Research Handbooks in Financial Law series
Edited by Phoebus Athanassiou
Chapter 9: Self-regulation – What Future in the Context of Hedge Funds?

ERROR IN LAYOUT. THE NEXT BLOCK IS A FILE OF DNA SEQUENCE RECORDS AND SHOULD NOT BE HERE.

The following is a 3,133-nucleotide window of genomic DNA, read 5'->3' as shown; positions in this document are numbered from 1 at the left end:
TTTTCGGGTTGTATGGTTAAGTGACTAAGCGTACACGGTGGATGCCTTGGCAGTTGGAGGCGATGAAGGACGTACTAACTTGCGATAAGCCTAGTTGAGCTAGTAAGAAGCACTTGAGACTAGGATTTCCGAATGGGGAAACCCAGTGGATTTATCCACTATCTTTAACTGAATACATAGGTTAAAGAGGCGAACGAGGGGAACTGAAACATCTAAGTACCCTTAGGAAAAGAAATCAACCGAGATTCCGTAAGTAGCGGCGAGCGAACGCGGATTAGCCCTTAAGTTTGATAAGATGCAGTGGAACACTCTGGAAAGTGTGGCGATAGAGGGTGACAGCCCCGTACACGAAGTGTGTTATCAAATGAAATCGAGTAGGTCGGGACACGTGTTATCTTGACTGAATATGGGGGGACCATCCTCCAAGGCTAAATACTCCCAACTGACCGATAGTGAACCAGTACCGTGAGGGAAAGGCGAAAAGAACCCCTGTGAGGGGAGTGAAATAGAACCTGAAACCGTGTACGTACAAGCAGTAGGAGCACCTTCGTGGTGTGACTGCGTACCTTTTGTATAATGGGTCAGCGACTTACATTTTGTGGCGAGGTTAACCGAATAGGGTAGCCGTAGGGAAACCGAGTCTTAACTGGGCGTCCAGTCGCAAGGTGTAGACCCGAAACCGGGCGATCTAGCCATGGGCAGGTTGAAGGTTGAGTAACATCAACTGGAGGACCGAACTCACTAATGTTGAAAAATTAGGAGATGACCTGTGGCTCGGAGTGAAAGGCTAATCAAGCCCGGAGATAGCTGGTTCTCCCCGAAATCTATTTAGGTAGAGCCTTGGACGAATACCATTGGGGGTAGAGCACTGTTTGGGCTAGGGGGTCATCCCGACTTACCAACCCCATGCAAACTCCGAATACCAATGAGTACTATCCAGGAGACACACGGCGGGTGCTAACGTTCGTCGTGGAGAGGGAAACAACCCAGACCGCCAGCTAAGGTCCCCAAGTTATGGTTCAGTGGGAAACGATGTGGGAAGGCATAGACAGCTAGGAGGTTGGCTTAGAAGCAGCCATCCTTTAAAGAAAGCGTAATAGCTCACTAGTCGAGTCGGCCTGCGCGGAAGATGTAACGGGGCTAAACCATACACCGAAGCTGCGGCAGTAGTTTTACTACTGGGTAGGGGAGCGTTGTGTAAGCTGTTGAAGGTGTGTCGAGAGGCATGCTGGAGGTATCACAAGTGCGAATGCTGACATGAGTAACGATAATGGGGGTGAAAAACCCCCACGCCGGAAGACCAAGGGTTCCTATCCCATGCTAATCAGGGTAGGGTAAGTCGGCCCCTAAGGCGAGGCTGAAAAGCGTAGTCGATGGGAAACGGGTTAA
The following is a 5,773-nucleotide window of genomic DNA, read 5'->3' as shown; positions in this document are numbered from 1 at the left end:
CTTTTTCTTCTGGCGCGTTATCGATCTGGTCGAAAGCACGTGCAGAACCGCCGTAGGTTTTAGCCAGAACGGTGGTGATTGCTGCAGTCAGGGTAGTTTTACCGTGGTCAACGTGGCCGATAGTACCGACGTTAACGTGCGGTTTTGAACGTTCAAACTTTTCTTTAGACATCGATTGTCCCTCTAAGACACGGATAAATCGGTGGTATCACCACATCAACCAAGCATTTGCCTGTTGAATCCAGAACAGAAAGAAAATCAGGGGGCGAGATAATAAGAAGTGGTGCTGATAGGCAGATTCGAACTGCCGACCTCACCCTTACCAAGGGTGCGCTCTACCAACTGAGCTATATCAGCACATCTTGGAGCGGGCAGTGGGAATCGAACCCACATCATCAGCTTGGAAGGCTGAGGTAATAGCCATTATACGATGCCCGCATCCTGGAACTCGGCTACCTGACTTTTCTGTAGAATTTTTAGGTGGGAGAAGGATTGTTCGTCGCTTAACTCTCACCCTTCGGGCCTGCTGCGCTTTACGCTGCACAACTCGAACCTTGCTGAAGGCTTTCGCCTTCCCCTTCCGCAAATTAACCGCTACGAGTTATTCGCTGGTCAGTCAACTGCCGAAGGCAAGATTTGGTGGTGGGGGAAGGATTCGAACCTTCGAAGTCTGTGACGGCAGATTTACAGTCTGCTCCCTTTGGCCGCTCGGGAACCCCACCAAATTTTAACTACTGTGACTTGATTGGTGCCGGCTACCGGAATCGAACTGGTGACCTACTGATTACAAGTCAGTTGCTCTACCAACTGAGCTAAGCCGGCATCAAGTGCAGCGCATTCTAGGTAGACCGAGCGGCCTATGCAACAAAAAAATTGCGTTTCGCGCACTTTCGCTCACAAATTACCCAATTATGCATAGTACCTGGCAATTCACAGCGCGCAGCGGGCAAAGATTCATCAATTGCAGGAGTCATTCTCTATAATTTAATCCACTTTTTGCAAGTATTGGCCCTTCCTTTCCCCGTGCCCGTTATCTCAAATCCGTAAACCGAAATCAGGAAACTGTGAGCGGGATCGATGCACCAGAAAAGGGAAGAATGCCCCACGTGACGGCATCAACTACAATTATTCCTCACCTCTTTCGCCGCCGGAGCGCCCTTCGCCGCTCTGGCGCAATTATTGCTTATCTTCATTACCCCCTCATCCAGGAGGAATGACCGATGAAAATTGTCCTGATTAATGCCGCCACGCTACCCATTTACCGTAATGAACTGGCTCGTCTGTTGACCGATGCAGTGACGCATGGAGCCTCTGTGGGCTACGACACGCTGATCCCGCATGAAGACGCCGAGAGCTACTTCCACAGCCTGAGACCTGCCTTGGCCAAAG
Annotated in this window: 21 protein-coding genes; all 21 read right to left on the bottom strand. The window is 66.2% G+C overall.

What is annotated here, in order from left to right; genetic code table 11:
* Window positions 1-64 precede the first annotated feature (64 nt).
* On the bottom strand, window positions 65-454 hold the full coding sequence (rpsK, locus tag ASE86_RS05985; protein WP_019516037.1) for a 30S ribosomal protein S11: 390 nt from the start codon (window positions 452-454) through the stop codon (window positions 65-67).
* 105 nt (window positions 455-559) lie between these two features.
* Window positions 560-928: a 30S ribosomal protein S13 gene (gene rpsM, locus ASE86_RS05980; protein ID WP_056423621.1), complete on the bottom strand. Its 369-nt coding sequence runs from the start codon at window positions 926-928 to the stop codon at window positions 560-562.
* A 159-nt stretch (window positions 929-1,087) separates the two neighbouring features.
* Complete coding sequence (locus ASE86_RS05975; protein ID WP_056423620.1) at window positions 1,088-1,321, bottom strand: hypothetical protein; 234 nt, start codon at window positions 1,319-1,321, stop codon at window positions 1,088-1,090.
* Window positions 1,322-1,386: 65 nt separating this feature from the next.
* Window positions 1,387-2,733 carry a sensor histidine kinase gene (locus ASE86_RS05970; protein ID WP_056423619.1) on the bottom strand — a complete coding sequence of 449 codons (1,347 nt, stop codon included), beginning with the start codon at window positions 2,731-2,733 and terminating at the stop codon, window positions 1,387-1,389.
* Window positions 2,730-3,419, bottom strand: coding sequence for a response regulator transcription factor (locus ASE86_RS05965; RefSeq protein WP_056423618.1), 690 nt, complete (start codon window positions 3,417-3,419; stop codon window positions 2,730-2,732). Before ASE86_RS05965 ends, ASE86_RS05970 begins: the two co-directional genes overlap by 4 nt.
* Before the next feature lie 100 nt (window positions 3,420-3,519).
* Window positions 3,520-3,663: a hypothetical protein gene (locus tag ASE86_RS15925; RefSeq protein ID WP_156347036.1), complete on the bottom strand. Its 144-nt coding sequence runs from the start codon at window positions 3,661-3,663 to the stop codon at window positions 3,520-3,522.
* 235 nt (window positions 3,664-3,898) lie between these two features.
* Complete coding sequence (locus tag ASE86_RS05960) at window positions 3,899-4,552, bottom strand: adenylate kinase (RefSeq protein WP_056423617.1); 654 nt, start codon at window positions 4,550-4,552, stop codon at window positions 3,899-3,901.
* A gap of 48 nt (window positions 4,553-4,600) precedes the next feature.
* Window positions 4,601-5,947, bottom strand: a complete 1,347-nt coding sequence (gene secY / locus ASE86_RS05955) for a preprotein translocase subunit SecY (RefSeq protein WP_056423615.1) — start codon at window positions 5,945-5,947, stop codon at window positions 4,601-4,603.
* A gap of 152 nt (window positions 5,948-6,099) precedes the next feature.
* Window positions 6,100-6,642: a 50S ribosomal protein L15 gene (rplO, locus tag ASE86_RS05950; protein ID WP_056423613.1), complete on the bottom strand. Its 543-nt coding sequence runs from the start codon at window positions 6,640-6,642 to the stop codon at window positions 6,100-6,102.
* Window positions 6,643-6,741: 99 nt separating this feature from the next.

Marco Lamandini* 1. INTRODUCTION In a study on whether and how to regulate hedge funds, published shortly before the outbreak of the financial crisis, in August 2008, Professor Paredes1 summarized four basic regulatory choices: (i) do nothing; (ii) regulate hedge funds directly; (iii) regulate hedge funds indirectly, focusing on their managers, and (iv) regulate hedge fund investors. Comparative legislative history offers a wealth of examples of each of those approaches having been followed. However, the first option was to prevail, for a very long time, both in the United States (US) and in the European Union (EU), in the field of hedge funds, before the financial crisis tilted the balance in favor of external (direct) regulation. This chapter compares external to self-regulation, with a view to assessing what the practical differences between them are and to evaluating the role of self-regulation, in the post-financial crisis era, as a hedge fund regulatory tool. 2. AN OVERVIEW OF THE US REGULATORY APPROACH TO HEDGE FUNDS UNTIL THE OUTBREAK OF THE FINANCIAL CRISIS Dr. Alfred Winslow Jones is generally credited with forming the first hedge fund in 1949, in the US.2 The industry was to grow substantially over the * Full Professor of Company and Securities Law, University of Bologna. 1 Paredes, Troy (2007), ‘Hedge Funds and the SEC: Observations on the How and Why of Securities Regulation’, Washington University, Faculty Working Paper Series, paper no. 07-05-01, 3; Id., (2006), ‘On the Decision to Regulate Hedge Funds: The SEC’s Regulatory Philosophy, Style and Mission’,...
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